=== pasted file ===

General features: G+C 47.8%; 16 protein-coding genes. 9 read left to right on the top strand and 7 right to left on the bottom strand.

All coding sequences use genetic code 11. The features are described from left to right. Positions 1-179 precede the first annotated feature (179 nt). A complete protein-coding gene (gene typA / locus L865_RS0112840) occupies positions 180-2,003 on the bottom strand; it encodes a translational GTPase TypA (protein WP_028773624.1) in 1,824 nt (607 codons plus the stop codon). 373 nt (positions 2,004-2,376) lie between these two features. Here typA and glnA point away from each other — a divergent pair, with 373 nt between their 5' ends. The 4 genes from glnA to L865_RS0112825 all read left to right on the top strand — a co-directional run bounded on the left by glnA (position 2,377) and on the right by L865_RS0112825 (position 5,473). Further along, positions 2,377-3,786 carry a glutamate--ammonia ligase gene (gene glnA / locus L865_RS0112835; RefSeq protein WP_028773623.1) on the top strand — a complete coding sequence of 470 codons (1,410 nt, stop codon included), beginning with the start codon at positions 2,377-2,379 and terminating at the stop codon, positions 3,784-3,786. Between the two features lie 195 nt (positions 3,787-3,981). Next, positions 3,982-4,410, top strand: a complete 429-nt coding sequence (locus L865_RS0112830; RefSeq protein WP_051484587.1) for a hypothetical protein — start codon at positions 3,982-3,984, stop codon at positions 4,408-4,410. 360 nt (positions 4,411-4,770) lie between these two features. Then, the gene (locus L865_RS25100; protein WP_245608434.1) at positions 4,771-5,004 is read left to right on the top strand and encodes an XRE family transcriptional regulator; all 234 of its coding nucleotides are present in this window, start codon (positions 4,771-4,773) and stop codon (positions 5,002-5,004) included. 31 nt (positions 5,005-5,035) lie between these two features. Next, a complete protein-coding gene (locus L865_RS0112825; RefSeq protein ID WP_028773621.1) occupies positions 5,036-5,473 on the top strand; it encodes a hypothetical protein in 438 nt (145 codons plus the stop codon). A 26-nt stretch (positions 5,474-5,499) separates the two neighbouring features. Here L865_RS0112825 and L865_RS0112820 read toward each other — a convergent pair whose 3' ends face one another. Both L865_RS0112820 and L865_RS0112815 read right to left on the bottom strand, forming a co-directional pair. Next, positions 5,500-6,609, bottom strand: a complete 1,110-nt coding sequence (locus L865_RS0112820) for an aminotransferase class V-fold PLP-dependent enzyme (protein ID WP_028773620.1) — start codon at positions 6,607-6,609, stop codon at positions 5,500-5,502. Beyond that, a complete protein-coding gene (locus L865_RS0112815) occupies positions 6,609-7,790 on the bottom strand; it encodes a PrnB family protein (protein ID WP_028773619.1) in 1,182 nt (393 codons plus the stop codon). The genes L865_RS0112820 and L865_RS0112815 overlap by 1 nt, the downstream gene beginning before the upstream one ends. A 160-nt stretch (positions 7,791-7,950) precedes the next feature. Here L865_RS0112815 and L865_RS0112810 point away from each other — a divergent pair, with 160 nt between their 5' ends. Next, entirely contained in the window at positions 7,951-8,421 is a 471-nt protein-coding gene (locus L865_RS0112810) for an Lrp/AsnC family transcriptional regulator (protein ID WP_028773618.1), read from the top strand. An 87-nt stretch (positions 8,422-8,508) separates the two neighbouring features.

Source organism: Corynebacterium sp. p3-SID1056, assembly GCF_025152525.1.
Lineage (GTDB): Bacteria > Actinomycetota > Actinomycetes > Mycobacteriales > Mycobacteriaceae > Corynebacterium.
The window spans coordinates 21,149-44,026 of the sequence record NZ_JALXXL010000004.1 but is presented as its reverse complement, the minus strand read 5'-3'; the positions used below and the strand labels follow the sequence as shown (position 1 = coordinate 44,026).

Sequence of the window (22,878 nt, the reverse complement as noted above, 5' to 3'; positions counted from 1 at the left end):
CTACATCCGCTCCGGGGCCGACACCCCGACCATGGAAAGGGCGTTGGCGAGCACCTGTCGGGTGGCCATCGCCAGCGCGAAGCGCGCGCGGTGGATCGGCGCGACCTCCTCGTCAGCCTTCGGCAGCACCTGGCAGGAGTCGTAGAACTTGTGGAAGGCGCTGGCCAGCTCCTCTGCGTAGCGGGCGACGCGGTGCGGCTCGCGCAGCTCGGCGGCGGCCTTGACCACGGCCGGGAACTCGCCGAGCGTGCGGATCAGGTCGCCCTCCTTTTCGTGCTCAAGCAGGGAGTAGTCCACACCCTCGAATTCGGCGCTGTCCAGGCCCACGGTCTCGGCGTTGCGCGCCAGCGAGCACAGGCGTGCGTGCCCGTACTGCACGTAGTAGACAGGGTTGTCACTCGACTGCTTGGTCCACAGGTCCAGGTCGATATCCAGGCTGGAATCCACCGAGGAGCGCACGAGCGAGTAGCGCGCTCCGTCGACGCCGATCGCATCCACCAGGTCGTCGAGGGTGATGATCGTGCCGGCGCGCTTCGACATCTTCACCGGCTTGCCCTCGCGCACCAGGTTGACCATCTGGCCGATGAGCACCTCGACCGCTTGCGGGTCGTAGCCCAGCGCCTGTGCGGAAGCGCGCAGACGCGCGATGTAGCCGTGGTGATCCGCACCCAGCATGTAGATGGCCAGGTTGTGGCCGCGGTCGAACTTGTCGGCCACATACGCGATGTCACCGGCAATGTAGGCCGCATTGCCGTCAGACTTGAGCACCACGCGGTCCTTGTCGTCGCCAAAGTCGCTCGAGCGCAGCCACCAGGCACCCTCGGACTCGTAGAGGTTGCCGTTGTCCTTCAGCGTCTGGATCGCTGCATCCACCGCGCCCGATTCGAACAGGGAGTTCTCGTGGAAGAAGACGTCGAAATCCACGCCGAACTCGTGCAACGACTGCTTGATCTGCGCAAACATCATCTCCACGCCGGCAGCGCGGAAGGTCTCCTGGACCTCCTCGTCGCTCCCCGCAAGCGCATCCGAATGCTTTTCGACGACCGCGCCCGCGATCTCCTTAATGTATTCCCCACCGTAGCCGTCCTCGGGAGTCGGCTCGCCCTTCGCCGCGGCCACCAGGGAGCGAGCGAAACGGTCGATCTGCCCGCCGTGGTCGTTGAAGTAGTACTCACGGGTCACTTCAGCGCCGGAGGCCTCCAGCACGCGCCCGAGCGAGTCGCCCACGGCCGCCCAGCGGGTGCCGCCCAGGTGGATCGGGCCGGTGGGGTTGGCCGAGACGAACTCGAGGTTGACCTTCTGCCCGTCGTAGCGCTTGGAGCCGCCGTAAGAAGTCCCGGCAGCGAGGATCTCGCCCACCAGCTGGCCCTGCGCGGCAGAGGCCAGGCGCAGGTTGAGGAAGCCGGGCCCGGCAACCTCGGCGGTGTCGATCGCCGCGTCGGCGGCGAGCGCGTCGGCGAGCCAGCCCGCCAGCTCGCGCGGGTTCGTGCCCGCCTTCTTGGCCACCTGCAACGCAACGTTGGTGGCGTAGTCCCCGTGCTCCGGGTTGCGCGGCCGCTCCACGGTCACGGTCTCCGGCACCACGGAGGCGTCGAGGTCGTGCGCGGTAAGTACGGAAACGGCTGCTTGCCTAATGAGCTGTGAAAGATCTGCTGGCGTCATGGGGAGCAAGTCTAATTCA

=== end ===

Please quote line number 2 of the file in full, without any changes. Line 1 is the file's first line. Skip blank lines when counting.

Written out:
All coding sequences use genetic code 11. The features are described from left to right. Positions 1-179 precede the first annotated feature (179 nt). A complete protein-coding gene (gene typA / locus L865_RS0112840) occupies positions 180-2,003 on the bottom strand; it encodes a translational GTPase TypA (protein WP_028773624.1) in 1,824 nt (607 codons plus the stop codon). 373 nt (positions 2,004-2,376) lie between these two features. Here typA and glnA point away from each other — a divergent pair, with 373 nt between their 5' ends. The 4 genes from glnA to L865_RS0112825 all read left to right on the top strand — a co-directional run bounded on the left by glnA (position 2,377) and on the right by L865_RS0112825 (position 5,473). Further along, positions 2,377-3,786 carry a glutamate--ammonia ligase gene (gene glnA / locus L865_RS0112835; RefSeq protein WP_028773623.1) on the top strand — a complete coding sequence of 470 codons (1,410 nt, stop codon included), beginning with the start codon at positions 2,377-2,379 and terminating at the stop codon, positions 3,784-3,786. Between the two features lie 195 nt (positions 3,787-3,981). Next, positions 3,982-4,410, top strand: a complete 429-nt coding sequence (locus L865_RS0112830; RefSeq protein WP_051484587.1) for a hypothetical protein — start codon at positions 3,982-3,984, stop codon at positions 4,408-4,410. 360 nt (positions 4,411-4,770) lie between these two features. Then, the gene (locus L865_RS25100; protein WP_245608434.1) at positions 4,771-5,004 is read left to right on the top strand and encodes an XRE family transcriptional regulator; all 234 of its coding nucleotides are present in this window, start codon (positions 4,771-4,773) and stop codon (positions 5,002-5,004) included. 31 nt (positions 5,005-5,035) lie between these two features. Next, a complete protein-coding gene (locus L865_RS0112825; RefSeq protein ID WP_028773621.1) occupies positions 5,036-5,473 on the top strand; it encodes a hypothetical protein in 438 nt (145 codons plus the stop codon). A 26-nt stretch (positions 5,474-5,499) separates the two neighbouring features. Here L865_RS0112825 and L865_RS0112820 read toward each other — a convergent pair whose 3' ends face one another. Both L865_RS0112820 and L865_RS0112815 read right to left on the bottom strand, forming a co-directional pair. Next, positions 5,500-6,609, bottom strand: a complete 1,110-nt coding sequence (locus L865_RS0112820) for an aminotransferase class V-fold PLP-dependent enzyme (protein ID WP_028773620.1) — start codon at positions 6,607-6,609, stop codon at positions 5,500-5,502. Beyond that, a complete protein-coding gene (locus L865_RS0112815) occupies positions 6,609-7,790 on the bottom strand; it encodes a PrnB family protein (protein ID WP_028773619.1) in 1,182 nt (393 codons plus the stop codon). The genes L865_RS0112820 and L865_RS0112815 overlap by 1 nt, the downstream gene beginning before the upstream one ends. A 160-nt stretch (positions 7,791-7,950) precedes the next feature. Here L865_RS0112815 and L865_RS0112810 point away from each other — a divergent pair, with 160 nt between their 5' ends. Next, entirely contained in the window at positions 7,951-8,421 is a 471-nt protein-coding gene (locus L865_RS0112810) for an Lrp/AsnC family transcriptional regulator (protein ID WP_028773618.1), read from the top strand. An 87-nt stretch (positions 8,422-8,508) separates the two neighbouring features.